I haven't read too many Joker stories or stories involving the Joker (mostly just The Killing Joke, TDKR, A Death in the Family, Hush, Under the Hood, RIP, Batman and Robin: Batman and Robin Must Die, and probably one or two more that I'm forgetting), but I'm just wondering where the idea that "Joker doesn't care about who is under the cowl" is touched upon on this level. I've seen small hints of it before, mainly in TDKR, but I've never seen the idea developed in this sense before. It was instrumental to the Joker's defeat in the story. Of course, the Joker wasn't defeated completely, and in a sense, he won. He broke up the family. What I'm referring to is when Batman is holding Joker over the waterfall, and some of the dialogue preceding that. Batman explained how he had looked up the Joker's background, found out who the Joker really was. This turned out to be a lie, a bluff, obviously, as it was revealed to be at the end, but this doesn't change the fact at the moment when Batman was explaining this, the Joker was clearly growing enraged and frustrated over the possibility that Batman found out who the Joker was. Why? Because it would spoil the fun for the Joker. For the Joker, it's like a game of pretend. It doesn't matter who they are underneath; what matters is who they play with their masks on (hence why Joker had his face taken off, to nail this point in; now he has a mask, too, just like Batman). This idea is built upon with the whole kingdom fantasy Joker has, with Batman as a king, him as the court jester, like a couple of kids playing pretend. Batman threatening to know who the Joker really is would ruin everything Joker finds fun about Batman's relationship with him. Joker not caring who Batman is under the mask, and Batman not knowing who Joker is, is a fundamental part of their relationship in Joker's eyes. For Batman to trample upon that would be devastating for the Joker. Snyder's been building to that with the kingdom metaphors and imagery, which I've also never seen explored before. So, I don't understand the whole "unoriginal" complaint some people have been taken up with this story. Certainly Snyder's used ideas from past Joker stories in this one, but if he hadn't, more people would go in the opposite direction, that Snyder's Joker wouldn't be in character or that Snyder has no respect for what came before. Regardless of any of this, he implemented some original ideas that still hit at the core of Joker's character, or at the very least, a core aspect of Joker's character. For that, I think he did a good job in that regard. But, like I said, I haven't read too many Joker stories. Just bigger stuff that have been considered defining Joker stories, or bigger stuff that includes the Joker in the story in some manner or the other.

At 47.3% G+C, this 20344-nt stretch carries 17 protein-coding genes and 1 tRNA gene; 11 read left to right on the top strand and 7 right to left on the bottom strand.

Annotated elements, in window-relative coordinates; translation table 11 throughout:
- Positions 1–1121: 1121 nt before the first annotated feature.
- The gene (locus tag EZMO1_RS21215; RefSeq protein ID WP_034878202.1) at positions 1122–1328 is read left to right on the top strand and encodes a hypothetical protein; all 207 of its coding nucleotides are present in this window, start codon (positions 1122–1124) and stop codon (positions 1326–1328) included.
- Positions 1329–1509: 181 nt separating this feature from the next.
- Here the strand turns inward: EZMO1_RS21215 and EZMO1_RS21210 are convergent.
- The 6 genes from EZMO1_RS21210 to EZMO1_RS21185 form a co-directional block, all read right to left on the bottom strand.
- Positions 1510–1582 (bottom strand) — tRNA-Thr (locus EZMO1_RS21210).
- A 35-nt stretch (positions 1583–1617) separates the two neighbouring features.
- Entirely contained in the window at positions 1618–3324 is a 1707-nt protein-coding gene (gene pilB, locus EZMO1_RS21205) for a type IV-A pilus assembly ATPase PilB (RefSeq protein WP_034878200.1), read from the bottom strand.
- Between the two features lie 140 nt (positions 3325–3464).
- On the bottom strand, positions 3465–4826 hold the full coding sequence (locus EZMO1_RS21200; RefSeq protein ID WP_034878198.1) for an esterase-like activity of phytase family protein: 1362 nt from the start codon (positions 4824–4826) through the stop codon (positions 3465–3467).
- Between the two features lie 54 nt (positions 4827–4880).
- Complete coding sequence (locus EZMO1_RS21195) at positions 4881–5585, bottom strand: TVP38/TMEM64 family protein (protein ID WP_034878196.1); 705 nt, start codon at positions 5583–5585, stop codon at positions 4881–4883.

Anyways, I enjoyed this issue quite a bit. I wasn't expecting any major character deaths, and if there were a major death or more, I probably would have been disappointed. I'm glad Snyder didn't go for straight shock factor (even the fake faces under the dishes wasn't purely shock value; it played an important part thematically and plot-wise this issue). Besides, we all know death doesn't mean much in comics. Alfred would have came back if he had died definitely, simply because he's been with Batman for so, so long. The other characters may have stayed dead for some time, but eventually, they would have been brought back in some way. Time will tell if this story line has much lasting significance, but really, the route Snyder took things was the only real way he could have it have any lasting significance; if the members of the Bat-family are more isolated from each other over the next few years, I will definitely hold this story in high regard. Even without a lasting impact, I enjoyed it for its ideas and imagery it added to Batman and Joker's already very well developed history.